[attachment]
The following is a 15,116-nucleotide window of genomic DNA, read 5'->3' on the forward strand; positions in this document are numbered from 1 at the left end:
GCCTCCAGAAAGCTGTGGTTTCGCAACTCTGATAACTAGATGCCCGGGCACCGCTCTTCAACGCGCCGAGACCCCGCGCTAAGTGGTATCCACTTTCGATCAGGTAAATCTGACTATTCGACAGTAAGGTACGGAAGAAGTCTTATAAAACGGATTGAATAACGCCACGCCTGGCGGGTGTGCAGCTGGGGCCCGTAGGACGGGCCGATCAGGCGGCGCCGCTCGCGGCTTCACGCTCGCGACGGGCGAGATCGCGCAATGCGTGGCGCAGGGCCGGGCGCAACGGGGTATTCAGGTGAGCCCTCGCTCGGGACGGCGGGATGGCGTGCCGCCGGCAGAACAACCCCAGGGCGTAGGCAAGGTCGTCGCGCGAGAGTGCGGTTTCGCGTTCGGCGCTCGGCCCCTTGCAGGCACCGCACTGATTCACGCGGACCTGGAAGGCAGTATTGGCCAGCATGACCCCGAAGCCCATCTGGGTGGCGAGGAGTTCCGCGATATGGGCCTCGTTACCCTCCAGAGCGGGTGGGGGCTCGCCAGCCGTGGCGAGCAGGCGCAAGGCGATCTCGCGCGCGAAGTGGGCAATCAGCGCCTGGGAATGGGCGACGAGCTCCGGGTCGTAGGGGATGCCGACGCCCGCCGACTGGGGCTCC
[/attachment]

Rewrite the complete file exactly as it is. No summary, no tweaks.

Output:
The following is a 15,116-nucleotide window of genomic DNA, read 5'->3' on the forward strand; positions in this document are numbered from 1 at the left end:
GCCTCCAGAAAGCTGTGGTTTCGCAACTCTGATAACTAGATGCCCGGGCACCGCTCTTCAACGCGCCGAGACCCCGCGCTAAGTGGTATCCACTTTCGATCAGGTAAATCTGACTATTCGACAGTAAGGTACGGAAGAAGTCTTATAAAACGGATTGAATAACGCCACGCCTGGCGGGTGTGCAGCTGGGGCCCGTAGGACGGGCCGATCAGGCGGCGCCGCTCGCGGCTTCACGCTCGCGACGGGCGAGATCGCGCAATGCGTGGCGCAGGGCCGGGCGCAACGGGGTATTCAGGTGAGCCCTCGCTCGGGACGGCGGGATGGCGTGCCGCCGGCAGAACAACCCCAGGGCGTAGGCAAGGTCGTCGCGCGAGAGTGCGGTTTCGCGTTCGGCGCTCGGCCCCTTGCAGGCACCGCACTGATTCACGCGGACCTGGAAGGCAGTATTGGCCAGCATGACCCCGAAGCCCATCTGGGTGGCGAGGAGTTCCGCGATATGGGCCTCGTTACCCTCCAGAGCGGGTGGGGGCTCGCCAGCCGTGGCGAGCAGGCGCAAGGCGATCTCGCGCGCGAAGTGGGCAATCAGCGCCTGGGAATGGGCGACGAGCTCCGGGTCGTAGGGGATGCCGACGCCCGCCGACTGGGGCTCC